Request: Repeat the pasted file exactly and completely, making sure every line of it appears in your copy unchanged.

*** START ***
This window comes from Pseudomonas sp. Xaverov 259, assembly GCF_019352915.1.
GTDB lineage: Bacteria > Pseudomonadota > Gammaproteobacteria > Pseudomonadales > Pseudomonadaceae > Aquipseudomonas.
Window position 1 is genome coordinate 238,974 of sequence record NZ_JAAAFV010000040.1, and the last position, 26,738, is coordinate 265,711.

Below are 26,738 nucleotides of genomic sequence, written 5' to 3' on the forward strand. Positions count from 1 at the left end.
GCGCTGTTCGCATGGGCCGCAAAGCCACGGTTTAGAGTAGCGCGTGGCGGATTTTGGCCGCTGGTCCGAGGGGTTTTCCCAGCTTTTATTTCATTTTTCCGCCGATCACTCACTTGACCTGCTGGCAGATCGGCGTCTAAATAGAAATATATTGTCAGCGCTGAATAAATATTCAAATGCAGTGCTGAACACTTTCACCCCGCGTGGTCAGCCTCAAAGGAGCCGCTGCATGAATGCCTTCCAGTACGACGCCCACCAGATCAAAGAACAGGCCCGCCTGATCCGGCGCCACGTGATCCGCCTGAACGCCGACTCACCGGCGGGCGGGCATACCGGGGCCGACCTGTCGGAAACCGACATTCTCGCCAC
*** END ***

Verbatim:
This window comes from Pseudomonas sp. Xaverov 259, assembly GCF_019352915.1.
GTDB lineage: Bacteria > Pseudomonadota > Gammaproteobacteria > Pseudomonadales > Pseudomonadaceae > Aquipseudomonas.
Window position 1 is genome coordinate 238,974 of sequence record NZ_JAAAFV010000040.1, and the last position, 26,738, is coordinate 265,711.

Below are 26,738 nucleotides of genomic sequence, written 5' to 3' on the forward strand. Positions count from 1 at the left end.
GCGCTGTTCGCATGGGCCGCAAAGCCACGGTTTAGAGTAGCGCGTGGCGGATTTTGGCCGCTGGTCCGAGGGGTTTTCCCAGCTTTTATTTCATTTTTCCGCCGATCACTCACTTGACCTGCTGGCAGATCGGCGTCTAAATAGAAATATATTGTCAGCGCTGAATAAATATTCAAATGCAGTGCTGAACACTTTCACCCCGCGTGGTCAGCCTCAAAGGAGCCGCTGCATGAATGCCTTCCAGTACGACGCCCACCAGATCAAAGAACAGGCCCGCCTGATCCGGCGCCACGTGATCCGCCTGAACGCCGACTCACCGGCGGGCGGGCATACCGGGGCCGACCTGTCGGAAACCGACATTCTCGCCAC